An improved procedure for the syntheses of the two isomeric 8-chloro (4) and 11-chlorobenzanthrone (6) was devised and their condensation, by Ullmann reaction, to the corresponding dibenzanthronyls was achieved with the object of synthesizing violanthronyl derivatives. The product (mp 118°C) of reduction of 1-chloroanthraquinone (2) by Sn and glacial acetic acid which had been reported to be 4-chloro-9-anthrone (5), was found, by chromatographical separation, to be mixed crystals of two isomeric (5) (mp 137°C) and 1-chloro-9-anthrone (3) (mp 118°C), whose ratio was about 2 : 1. (5) was converted into pure (6) (mp 178°C) in 46% yield by the glycerol condensation. On the other hand, (4) (mp 182°C) obtained from (3) in this manner was the same product as the one obtained by the glycerol condensation of the reduction product of (2) in cone. H2SO4 with Al powder. (2) was converted into isomeric chlorobenzanthrones by a simultaneous reaction of reduction with aniline sulfate and condensation with glycerol. The product was separated by alumina chlomatography to (6) in 18% yield and (4) in 15% yield. Ullmann reaction of (4) and (6) was carried out in naphthalene, and 95% yield of 8, 8'-dibenzanthronyl was obtained from the former, while 11, 11'-dibenzanthronyl was obtained only in 7.8% yield from the latter.
The condensation product of benzanthrone (1) with 3-chloro or 3-bromo derivatives of (1) by sodium anilide was seperated by elution chromatography to give 3, 4'-dibenzanthronyl (5) mp. 3389°C, with 3-bromo-anilinobenzanthrone, and other by-products. By the same process as above, new 9-bromo (6) and 9-iodo derivative (7) of 4, 3'-dibenzanthronyl were synthesized from 3-bromobenzanthrone with corresponding 9-halogeno benzanthrone, while, 9-chloro (9) and 9-bromo-3, 4'-dibenzanthronyl (10), both new compounds too, were obtained from (1) and its 3, 9-dichloro or 3, 9 dibromo derivative.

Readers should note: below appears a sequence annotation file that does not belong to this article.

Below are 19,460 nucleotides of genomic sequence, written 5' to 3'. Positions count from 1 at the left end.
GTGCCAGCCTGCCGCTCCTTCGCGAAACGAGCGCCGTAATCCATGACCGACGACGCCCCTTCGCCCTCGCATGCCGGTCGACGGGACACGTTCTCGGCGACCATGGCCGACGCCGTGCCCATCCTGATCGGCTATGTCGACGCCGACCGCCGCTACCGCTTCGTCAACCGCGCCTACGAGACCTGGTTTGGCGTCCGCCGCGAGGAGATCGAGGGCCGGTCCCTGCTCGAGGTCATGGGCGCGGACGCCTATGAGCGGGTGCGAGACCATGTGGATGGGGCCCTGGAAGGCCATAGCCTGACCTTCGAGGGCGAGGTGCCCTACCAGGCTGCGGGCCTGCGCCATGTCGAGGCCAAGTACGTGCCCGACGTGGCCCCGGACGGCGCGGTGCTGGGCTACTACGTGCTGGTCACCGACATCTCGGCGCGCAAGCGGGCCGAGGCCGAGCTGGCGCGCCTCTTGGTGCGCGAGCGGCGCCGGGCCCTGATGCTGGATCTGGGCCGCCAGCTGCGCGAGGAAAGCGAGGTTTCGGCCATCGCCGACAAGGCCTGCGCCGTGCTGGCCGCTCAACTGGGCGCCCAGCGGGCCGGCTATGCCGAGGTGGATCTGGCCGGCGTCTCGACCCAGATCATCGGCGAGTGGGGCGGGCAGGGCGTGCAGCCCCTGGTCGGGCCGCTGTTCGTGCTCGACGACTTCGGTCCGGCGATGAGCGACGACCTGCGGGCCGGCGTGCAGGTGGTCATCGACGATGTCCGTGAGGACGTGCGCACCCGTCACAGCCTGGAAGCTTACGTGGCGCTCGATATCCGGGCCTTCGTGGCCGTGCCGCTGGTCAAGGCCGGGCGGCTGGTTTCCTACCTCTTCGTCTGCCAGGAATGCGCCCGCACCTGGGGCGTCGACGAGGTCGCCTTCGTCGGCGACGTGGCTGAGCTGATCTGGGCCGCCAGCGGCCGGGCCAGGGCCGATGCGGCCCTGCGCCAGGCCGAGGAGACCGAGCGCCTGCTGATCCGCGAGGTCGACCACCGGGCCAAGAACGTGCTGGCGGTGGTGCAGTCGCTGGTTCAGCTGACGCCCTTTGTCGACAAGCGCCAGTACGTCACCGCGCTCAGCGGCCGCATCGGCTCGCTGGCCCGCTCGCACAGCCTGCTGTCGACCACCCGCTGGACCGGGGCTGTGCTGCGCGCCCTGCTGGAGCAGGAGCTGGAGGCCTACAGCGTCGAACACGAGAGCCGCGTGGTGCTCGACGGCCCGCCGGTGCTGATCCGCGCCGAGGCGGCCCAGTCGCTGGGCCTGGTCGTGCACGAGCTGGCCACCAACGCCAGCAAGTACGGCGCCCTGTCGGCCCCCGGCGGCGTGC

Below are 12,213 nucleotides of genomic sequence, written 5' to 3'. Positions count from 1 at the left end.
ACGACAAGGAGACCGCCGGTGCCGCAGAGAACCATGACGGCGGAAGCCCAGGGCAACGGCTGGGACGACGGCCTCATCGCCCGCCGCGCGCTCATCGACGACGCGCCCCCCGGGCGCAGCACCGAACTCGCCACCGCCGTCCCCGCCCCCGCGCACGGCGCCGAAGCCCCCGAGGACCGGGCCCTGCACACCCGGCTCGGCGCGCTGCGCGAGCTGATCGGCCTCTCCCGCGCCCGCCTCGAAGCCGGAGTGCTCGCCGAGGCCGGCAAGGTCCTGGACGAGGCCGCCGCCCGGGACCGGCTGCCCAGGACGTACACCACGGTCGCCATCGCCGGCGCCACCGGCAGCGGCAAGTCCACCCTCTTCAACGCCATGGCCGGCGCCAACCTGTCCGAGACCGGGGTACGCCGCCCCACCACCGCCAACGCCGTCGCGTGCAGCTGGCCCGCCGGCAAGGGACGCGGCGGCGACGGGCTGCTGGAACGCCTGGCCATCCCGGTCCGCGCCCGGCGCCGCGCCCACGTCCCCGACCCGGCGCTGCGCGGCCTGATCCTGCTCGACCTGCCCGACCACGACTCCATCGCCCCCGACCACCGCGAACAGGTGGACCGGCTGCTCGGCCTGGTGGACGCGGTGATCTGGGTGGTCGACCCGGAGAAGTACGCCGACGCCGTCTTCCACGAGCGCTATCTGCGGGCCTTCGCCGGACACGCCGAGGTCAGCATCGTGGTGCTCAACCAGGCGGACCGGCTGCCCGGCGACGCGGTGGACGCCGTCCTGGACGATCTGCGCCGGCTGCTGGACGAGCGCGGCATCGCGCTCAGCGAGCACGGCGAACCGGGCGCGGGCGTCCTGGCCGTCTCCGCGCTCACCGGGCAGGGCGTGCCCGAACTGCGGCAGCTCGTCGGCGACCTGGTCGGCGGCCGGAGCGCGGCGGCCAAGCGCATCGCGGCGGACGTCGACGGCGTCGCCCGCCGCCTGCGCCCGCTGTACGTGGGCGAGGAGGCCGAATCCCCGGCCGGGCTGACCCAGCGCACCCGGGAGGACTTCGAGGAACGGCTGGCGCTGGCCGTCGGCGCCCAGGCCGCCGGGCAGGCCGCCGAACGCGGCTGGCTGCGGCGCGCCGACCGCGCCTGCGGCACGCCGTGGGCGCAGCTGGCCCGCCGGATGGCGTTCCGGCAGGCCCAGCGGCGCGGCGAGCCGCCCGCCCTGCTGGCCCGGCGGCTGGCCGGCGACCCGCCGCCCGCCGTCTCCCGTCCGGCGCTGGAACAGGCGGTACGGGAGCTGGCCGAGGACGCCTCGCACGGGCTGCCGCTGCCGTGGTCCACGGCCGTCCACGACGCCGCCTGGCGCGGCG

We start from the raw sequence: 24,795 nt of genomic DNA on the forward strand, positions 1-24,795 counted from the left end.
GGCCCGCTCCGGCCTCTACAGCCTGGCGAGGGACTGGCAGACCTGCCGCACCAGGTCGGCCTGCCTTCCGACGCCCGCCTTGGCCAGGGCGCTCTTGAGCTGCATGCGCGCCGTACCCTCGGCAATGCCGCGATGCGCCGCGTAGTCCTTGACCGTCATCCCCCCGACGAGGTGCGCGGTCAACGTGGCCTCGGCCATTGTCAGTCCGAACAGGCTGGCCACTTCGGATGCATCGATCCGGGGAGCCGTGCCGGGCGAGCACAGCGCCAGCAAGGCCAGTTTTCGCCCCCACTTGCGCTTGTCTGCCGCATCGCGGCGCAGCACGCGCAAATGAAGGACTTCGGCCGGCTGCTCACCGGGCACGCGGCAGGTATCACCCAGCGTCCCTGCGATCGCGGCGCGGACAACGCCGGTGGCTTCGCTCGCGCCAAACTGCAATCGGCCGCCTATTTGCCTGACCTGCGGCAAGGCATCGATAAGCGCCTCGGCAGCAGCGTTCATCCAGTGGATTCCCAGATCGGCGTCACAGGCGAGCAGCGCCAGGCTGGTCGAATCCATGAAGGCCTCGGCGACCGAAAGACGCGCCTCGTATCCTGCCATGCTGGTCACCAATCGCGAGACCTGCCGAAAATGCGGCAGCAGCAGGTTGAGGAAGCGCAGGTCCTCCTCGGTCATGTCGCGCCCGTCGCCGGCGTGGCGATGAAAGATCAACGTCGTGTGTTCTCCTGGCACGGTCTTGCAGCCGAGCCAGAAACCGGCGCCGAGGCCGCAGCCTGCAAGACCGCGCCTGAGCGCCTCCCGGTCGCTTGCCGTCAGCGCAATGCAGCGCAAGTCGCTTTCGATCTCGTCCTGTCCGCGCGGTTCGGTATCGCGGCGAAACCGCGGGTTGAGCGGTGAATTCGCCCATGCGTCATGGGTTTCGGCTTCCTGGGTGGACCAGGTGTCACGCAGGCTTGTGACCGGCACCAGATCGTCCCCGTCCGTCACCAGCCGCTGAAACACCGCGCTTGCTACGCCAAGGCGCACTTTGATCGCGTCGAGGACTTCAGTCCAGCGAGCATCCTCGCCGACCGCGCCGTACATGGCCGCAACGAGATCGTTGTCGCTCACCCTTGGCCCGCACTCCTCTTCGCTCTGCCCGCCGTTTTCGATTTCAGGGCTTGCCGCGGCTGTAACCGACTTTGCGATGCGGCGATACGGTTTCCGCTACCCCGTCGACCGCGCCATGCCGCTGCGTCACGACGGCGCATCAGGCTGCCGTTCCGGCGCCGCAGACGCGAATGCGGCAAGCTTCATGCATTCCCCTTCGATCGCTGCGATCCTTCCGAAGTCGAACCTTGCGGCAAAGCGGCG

It was found that a weak-acid mixture could be separated successfully by fractional extraction ; two immiscible solvent layers were diluted to a certain extent, and the substances separated were purified. This fractionation method consists in the combination of the stepwise extraction of each acid from their mixture in an organic solution (dilution 7-350) with successive, small portions of aqueous sodium hydroxide solution (dilution 5-30) and subsequent thin layer chromatographic tests on each of the acidified extracts. When an organic solvent suitable for separation can be found the fractional extraction is possible regardless of the difference in ionization constants.
Reactions of cyclohexene with aqueous sulfuric acid solution were carried out under varying reaction conditions. When 1 mol of cyclohexene reacted with 7 mol of 50% sulfuric acid at 70°C for 3 hrs., the products were cyclohexanol (yield 72 mol %) and its sulfate (yield 7.5 mol%) Furthermore, the optimum conditions for separation of the reaction mixture into organic layer and aqueous sulfuric acid layer were found. On the basis of these findings on the preparation of cyclohexanol from cyclohexene, the following process was proposed : After the reaction of cyclohexene with aqueous sulfuric acid solution is over, cyclohexanol is obtained from the organic layer which separated ; the separated aqueous sulfuric acid solution is used repeatedly.